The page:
Talent is one field where people are constantly being judged on subjective and biased things, like where they went to school or what their name sounds like. That’s why I decided to create a technology that harnesses the power of AI and ML to really unleash humanity’s full potential by optimizing talent and giving everyone a chance to get into the right job for them.

Can you tell our readers what it is about the work you’re doing that’s disruptive?

What we do is disruptive in two ways: not only do we change the way that companies evaluate talent, but we also transform the actual talent landscape. Here’s how.

Talent is one of the few remaining parts of business that uses keywords to evaluate people, which is a technology that is inefficient and easily manipulated. Anyone can add keywords to their resumé (and men tend to put a lot more than women), and all the keywords have to line up for a person to even make it into the pile, where all too often they run into unconscious bias. The other half of the problem is that talent data is messy and inconsistent at best, making it really hard for both humans and machines to search it.

We’re transforming talent (which includes hiring, evaluating, promoting, reskilling and firing) by actively gathering, cleaning and organizing talent data from thousands of professional sources and then applying machine learning and AI to reveal meaningful insight into the data, such as a candidate’s loyalty, what types of companies they’ve worked at, whether or not they’ve been through an IPO or are a high performer in a particular field.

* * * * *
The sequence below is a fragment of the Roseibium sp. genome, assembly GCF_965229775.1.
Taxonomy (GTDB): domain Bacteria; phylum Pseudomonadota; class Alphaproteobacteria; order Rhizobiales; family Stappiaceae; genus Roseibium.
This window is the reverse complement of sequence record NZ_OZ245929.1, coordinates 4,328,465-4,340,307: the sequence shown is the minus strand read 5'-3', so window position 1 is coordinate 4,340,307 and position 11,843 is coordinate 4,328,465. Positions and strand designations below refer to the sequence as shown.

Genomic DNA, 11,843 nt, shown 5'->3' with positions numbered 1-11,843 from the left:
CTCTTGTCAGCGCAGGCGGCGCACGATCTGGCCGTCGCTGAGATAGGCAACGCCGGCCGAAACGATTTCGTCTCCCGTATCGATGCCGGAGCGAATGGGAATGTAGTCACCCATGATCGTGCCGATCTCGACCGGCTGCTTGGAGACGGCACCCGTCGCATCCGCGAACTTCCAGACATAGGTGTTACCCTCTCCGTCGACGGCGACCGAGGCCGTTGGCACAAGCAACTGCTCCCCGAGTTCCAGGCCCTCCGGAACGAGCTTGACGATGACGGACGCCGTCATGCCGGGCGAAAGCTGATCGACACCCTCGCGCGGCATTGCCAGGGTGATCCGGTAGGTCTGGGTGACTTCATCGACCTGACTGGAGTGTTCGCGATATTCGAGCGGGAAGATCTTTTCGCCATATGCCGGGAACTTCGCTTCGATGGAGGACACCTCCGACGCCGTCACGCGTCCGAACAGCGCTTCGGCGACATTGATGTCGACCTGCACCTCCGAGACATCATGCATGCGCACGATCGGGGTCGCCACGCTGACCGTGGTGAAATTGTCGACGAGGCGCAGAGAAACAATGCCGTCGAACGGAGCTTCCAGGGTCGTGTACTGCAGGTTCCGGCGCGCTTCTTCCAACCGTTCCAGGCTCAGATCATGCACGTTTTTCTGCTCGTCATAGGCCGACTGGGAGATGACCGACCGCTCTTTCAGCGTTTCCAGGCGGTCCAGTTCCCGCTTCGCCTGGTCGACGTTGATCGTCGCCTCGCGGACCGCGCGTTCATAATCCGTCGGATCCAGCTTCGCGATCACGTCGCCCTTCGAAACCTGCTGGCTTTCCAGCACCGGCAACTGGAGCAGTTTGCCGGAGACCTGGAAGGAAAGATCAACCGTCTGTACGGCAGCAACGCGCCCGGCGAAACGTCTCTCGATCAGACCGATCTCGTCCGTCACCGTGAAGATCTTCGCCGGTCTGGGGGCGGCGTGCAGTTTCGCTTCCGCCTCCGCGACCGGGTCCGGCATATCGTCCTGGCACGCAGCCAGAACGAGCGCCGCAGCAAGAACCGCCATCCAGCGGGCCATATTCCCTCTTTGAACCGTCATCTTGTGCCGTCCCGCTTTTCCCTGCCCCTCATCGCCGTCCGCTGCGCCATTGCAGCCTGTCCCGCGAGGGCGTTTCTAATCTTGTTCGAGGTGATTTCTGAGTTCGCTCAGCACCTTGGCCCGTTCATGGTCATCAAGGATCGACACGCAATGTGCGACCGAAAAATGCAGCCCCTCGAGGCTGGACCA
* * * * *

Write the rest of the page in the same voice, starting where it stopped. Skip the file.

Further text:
And what we’ve found is that when we search for talent this way, the people that come out on top are better fits, more productive, and on average 3 times more diverse than the previous shortlist created by humans. And best of all, we deliver all this information in one screen, freeing 90% of recruiter time to focus on meaningful work such as meeting candidates and working on strategy.

Can you share a story about the funniest mistake you made when you were first starting? Can you tell us what lesson you learned from that?

I can’t think of any particularly funny mistakes that I made when I started Censia, other than not realizing how powerful this data management platform is. We just celebrated our third year anniversary, and our business has evolved and grown exponentially. Not a month goes by where I don’t learn of a new way to use this technology to help companies improve how they do things.